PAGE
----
Who Is Reid Vann?
St. Louis Business Journal
Reid Vann is not your typical mechanic.
Which is fine, because the cars he works on aren’t your typical cars either.
Vann, is the owner of an automobile repair shop bearing his name. The shop specializes in repairing expensive foreign cars BMWs, Mercedes, Porches and maybe an Audi thrown in to keep the place somewhat humble.
Vann is also the owner of a doctorate in electrical engineering from Washington University, and a former researcher in the burgeoning semi-conductor industry.
Nearly 10 years ago, however, Vann shucked the university, the laboratory and the semi-conductor industry for the garage, the repair bay and the car repair business.
Vann, a native of Georgia, got his bachelor’s degree from Georgia Tech in the early 1960s.
“About 1960, I got into research in semi-conductors and that’s where I stayed for the rest of my career,” he says. Jobs in Massachusetts, Maryland and California followed before Vann decided he needed more schooling.
“It became obvious to me that I was going to need my doctorate,” Vann says. In California, where he was working at the time, Vann couldn’t find the right combination of job and school that would allow him to keep working and attend classes.
Enter St. Louis and McDonnell-Douglas.
“They (McDonnell-Douglas) were willing to give the most in terms of time off,” says Vann. Vann worked for the St. Louis-based aviation and electronics firm for about two years before moving fulltime to Washington University.
“They needed someone to set up a semi-conductor laboratory,” Vann explains. Vann thought he then had the best of all possible worlds. “I always wanted to be at a university; it was extremely nice.Back in the early 1970s, he adds, there “was lots of government money” to fund various research projects.
You were expected you to fund yourself and a lot of other people,” he says. “I had to spend a huge amount of time on paperwork, it was boring.”
So Vann then decided to turn a hobby into a career. The hobby was fixing his Porsche® it was born from nessecity
“I had problems getting my car serviced here,” he says. “I had always played with my car myself. And more and more people here started asking me for help on theirs.”
. So Vann decided to fix cars full time.
“I had an instant clientele,” Vann says. His Forest Park Parkway location proved beneficial. “I’m surrounded by the hospitals,” and the doctors and their cars.
Vann first worked only on Porsches® and Audis. He later added Mercedes and BMWs to his line. He was the sole mechanic at the garage, and began with a trainee and a part-time bookkeeper. The arrangement didn’t work.
“Each customer expected to me work fulltime on his car,” Vann says.
The shop now employs seven mechanics, in addition to Vann, plus a person to handle the repair parts.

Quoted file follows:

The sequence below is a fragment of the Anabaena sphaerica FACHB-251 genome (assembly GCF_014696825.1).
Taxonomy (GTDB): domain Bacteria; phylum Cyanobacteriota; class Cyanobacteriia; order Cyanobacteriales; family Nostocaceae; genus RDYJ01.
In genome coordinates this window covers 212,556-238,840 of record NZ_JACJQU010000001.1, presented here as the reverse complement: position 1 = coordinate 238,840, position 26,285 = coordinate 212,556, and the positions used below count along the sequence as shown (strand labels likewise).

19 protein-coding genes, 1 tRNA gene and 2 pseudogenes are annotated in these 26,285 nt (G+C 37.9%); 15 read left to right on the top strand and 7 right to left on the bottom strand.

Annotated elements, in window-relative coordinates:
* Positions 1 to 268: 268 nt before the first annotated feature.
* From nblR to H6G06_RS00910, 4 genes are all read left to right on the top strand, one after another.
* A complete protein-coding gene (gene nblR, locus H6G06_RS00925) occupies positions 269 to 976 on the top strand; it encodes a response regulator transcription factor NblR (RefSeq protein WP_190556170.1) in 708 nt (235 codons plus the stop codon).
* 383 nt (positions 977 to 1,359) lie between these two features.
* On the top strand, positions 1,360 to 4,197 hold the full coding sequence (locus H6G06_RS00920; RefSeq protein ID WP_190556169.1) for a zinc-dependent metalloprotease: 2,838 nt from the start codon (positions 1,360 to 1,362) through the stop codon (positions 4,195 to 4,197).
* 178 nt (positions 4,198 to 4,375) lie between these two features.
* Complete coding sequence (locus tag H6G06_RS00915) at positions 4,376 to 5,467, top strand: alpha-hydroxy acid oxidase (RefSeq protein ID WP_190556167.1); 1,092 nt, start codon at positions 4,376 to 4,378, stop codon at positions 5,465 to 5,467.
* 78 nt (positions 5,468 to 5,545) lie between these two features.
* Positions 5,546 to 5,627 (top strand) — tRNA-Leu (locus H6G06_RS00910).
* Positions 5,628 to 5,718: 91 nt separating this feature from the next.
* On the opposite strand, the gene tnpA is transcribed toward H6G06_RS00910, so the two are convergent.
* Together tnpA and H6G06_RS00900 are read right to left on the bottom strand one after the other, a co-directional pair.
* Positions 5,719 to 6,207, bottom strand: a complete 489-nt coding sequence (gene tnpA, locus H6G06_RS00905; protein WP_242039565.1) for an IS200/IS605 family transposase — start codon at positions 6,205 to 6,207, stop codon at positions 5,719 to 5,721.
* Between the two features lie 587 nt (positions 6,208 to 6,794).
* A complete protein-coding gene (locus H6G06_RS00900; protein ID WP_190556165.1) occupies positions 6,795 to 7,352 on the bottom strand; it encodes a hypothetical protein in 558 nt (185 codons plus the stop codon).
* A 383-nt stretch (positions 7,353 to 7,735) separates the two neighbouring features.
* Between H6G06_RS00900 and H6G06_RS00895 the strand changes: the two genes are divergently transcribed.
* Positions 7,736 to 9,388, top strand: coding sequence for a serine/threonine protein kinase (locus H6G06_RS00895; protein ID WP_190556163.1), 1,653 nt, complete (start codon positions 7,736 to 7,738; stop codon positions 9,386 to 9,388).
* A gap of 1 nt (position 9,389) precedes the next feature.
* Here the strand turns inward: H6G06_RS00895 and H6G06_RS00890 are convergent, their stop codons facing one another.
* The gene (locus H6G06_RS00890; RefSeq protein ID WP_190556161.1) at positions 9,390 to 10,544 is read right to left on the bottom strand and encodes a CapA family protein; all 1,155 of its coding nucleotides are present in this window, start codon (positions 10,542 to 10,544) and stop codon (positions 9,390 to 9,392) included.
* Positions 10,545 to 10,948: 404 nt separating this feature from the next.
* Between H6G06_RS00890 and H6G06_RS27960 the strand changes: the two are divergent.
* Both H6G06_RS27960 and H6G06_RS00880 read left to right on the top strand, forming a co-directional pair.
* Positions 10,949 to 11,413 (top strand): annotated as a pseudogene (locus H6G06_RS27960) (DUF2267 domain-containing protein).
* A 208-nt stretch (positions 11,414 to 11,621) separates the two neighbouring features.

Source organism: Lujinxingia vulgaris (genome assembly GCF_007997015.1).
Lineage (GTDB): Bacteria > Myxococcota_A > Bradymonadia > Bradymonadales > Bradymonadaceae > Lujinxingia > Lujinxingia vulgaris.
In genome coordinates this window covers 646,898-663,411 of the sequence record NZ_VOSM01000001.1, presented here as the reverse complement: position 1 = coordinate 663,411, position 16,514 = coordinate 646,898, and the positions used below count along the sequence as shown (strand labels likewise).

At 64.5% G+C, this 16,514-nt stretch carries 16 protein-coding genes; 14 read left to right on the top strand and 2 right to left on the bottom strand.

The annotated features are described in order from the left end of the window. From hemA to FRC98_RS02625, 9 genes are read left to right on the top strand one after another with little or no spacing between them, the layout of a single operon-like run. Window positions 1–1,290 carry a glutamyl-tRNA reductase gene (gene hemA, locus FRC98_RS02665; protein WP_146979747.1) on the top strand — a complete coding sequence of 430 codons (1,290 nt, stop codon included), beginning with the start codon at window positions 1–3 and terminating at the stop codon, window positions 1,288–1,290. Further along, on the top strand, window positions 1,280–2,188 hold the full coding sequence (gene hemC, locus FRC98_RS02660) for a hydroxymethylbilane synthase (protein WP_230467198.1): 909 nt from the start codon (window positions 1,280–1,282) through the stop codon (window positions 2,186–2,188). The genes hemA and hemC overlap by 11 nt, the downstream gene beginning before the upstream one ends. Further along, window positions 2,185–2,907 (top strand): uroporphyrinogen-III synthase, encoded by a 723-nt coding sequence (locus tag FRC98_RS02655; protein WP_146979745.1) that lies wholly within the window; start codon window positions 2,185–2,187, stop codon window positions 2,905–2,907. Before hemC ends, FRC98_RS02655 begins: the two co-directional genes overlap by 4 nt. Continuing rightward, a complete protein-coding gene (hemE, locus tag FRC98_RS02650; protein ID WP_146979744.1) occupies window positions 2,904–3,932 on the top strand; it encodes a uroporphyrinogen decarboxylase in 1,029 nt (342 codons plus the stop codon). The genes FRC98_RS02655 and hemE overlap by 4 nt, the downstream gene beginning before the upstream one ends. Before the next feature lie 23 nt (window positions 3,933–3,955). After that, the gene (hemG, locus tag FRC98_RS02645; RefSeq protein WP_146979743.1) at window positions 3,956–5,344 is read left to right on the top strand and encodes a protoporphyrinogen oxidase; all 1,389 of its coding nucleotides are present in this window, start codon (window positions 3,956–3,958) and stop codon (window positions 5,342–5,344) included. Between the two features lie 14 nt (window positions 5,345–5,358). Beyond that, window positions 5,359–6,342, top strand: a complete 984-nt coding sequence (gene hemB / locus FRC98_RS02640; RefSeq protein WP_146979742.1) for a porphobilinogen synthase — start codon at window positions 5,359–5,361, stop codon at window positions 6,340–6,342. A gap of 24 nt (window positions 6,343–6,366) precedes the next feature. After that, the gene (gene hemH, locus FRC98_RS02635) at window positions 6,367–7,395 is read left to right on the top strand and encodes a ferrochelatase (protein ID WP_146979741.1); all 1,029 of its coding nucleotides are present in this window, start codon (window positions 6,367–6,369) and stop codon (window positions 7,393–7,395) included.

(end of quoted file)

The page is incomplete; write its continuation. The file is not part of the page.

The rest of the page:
Vann says his mechanics work on 10 to 15 cars each day, and charge the average customer between $150 and $200 for the work they do. This would give him revenues of between $450,000 and $600,000 per year.
And Vann says the shop is competitive with the repair departments of Mercedes, BMW, Audi and Porsche® dealers throughout St. Louis. A random check of such dealers show they and Vann all charge between $30 and $34 per hour for labor on repairs. Vann likes to think he offers a better repair job for the money his customers spend.
“The people who get their cars serviced here generally take better care of their cars,” he says. “They don’t want them breaking down again in a month.”
Yet Vann admits cars are becoming more complicated, making it tougher to find the mechanics qualified to work on them.
This is where the doctorate in electrical engineering comes in handy. Sort of.
“The biggest problem in any type of service business is that the man doing the work generally has a high school education and has never really been trained to think problems through,” Vann says.
“The biggest thing I can do is to think very logically about the problem. I try to help them (the mechanics) by telling them how I arrived at the conclusions I did. That tends to stop them from getting stumped and just replacing parts.”
The increasing amounts of electronic equipment in today’s cars poses an additional problem for Vann, and probably other repairmen as well.
“Sometimes a piece of equipment to test something can cost $30,000 to$40,000,” he says. “And nobody’s sure how to run the machine.” It’s often easier and thus less expensive, to replace certain auto parts that may be defective, rather than use such a machine.
Vann says he’s on good relations with virtually all automobile dealers in the area selling the cars he works on, BMWs, Porsches®, Mercedes and Audis.
If anything about his business bothers Vann it’s the paperwork which accompanies it. The firm now has an IBM computer to keep track of inventories, for example. Vann hopes to use it for much more, mainly to free him from his desk.
As he says: “I have to be here most of the time, but I’d like to have it so I don’t spend all my time writing estimates.”
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